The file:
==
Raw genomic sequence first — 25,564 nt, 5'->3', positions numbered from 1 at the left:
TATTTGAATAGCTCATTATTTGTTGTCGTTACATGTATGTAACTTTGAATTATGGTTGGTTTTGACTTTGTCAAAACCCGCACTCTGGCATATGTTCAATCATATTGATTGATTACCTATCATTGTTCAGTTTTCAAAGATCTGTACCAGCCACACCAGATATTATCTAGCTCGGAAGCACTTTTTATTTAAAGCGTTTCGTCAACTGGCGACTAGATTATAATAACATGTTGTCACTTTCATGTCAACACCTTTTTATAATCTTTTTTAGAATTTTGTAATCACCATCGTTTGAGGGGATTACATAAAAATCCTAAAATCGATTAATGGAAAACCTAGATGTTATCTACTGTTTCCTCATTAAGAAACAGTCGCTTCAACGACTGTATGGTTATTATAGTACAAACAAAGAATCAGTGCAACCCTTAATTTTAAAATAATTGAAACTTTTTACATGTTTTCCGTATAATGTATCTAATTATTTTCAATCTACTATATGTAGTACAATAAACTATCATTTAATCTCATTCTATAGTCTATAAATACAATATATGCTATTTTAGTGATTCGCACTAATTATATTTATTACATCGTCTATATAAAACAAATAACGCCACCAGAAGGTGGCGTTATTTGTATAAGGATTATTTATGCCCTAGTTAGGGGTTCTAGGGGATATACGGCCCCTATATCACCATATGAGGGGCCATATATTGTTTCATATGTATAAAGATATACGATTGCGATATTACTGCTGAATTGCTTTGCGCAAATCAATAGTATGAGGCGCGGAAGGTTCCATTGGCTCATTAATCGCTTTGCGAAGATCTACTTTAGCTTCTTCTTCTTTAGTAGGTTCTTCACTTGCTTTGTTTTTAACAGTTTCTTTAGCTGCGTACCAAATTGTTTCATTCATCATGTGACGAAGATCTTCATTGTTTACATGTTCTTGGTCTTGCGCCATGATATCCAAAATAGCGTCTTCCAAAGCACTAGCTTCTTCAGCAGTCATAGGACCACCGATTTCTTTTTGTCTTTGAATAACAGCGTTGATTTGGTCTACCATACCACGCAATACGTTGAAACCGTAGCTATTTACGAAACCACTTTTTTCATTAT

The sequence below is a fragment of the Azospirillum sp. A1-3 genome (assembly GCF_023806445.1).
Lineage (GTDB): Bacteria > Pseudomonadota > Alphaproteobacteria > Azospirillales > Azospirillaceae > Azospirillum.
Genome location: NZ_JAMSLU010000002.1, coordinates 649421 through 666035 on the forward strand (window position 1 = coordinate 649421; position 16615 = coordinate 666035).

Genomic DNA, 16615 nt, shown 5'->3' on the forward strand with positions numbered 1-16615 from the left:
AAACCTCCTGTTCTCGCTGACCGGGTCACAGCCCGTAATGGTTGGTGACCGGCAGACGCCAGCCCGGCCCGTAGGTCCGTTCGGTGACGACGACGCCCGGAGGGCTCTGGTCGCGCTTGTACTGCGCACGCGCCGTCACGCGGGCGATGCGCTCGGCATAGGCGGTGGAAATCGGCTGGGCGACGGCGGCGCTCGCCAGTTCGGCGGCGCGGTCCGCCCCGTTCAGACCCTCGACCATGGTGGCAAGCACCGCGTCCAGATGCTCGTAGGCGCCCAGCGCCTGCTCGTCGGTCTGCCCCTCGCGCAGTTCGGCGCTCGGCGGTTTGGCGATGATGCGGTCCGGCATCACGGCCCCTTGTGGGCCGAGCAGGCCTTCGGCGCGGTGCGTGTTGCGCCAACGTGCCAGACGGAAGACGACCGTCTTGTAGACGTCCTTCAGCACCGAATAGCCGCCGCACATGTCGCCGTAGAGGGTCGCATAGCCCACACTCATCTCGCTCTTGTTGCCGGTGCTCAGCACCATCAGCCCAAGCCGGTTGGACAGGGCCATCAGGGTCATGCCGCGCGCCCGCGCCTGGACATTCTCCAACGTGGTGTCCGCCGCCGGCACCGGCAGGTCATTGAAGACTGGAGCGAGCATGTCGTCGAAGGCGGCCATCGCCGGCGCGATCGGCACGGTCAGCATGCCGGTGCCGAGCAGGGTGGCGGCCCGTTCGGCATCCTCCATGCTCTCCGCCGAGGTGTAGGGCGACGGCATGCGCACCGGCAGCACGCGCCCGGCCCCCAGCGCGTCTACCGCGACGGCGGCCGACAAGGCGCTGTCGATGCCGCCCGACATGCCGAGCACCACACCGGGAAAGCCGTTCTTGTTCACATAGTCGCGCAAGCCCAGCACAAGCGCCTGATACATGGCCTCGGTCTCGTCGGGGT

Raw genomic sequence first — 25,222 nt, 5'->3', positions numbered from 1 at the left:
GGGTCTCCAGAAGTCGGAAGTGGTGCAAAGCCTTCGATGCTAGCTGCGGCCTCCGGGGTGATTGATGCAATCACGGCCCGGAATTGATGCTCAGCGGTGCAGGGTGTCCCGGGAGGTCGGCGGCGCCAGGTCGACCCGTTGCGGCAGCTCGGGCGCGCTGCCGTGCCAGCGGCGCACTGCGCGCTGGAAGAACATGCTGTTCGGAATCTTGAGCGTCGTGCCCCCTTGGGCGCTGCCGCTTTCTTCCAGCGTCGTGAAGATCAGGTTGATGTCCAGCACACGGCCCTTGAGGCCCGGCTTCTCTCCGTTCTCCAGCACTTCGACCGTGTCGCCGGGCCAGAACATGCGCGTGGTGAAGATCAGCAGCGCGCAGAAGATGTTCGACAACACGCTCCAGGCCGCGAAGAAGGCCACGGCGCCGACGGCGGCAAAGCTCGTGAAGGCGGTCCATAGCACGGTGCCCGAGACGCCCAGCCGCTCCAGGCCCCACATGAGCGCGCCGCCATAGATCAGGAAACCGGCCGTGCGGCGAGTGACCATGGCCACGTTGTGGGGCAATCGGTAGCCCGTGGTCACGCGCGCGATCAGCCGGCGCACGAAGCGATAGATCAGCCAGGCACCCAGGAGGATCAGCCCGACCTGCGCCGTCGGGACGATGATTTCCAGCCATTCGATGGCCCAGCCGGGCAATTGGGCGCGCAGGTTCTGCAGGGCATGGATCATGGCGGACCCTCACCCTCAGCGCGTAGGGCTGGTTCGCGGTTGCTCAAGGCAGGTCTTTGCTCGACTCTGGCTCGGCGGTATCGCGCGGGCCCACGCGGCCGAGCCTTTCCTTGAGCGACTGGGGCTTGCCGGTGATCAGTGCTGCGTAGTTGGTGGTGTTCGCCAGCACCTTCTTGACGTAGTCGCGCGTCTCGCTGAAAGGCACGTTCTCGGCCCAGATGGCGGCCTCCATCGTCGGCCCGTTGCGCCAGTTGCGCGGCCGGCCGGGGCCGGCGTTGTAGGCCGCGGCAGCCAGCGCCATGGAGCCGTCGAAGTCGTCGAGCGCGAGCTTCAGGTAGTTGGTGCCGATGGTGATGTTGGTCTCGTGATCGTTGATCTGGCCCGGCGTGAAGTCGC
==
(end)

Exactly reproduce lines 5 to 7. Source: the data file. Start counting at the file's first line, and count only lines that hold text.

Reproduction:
Genome location: NZ_JAMSLU010000002.1, coordinates 649421 through 666035 on the forward strand (window position 1 = coordinate 649421; position 16615 = coordinate 666035).

Genomic DNA, 16615 nt, shown 5'->3' on the forward strand with positions numbered 1-16615 from the left:
AAACCTCCTGTTCTCGCTGACCGGGTCACAGCCCGTAATGGTTGGTGACCGGCAGACGCCAGCCCGGCCCGTAGGTCCGTTCGGTGACGACGACGCCCGGAGGGCTCTGGTCGCGCTTGTACTGCGCACGCGCCGTCACGCGGGCGATGCGCTCGGCATAGGCGGTGGAAATCGGCTGGGCGACGGCGGCGCTCGCCAGTTCGGCGGCGCGGTCCGCCCCGTTCAGACCCTCGACCATGGTGGCAAGCACCGCGTCCAGATGCTCGTAGGCGCCCAGCGCCTGCTCGTCGGTCTGCCCCTCGCGCAGTTCGGCGCTCGGCGGTTTGGCGATGATGCGGTCCGGCATCACGGCCCCTTGTGGGCCGAGCAGGCCTTCGGCGCGGTGCGTGTTGCGCCAACGTGCCAGACGGAAGACGACCGTCTTGTAGACGTCCTTCAGCACCGAATAGCCGCCGCACATGTCGCCGTAGAGGGTCGCATAGCCCACACTCATCTCGCTCTTGTTGCCGGTGCTCAGCACCATCAGCCCAAGCCGGTTGGACAGGGCCATCAGGGTCATGCCGCGCGCCCGCGCCTGGACATTCTCCAACGTGGTGTCCGCCGCCGGCACCGGCAGGTCATTGAAGACTGGAGCGAGCATGTCGTCGAAGGCGGCCATCGCCGGCGCGATCGGCACGGTCAGCATGCCGGTGCCGAGCAGGGTGGCGGCCCGTTCGGCATCCTCCATGCTCTCCGCCGAGGTGTAGGGCGACGGCATGCGCACCGGCAGCACGCGCCCGGCCCCCAGCGCGTCTACCGCGACGGCGGCCGACAAGGCGCTGTCGATGCCGCCCGACATGCCGAGCACCACACCGGGAAAGCCGTTCTTGTTCACATAGTCGCGCAAGCCCAGCACAAGCGCCTGATACATGGCCTCGGTCTCGTCGGGGT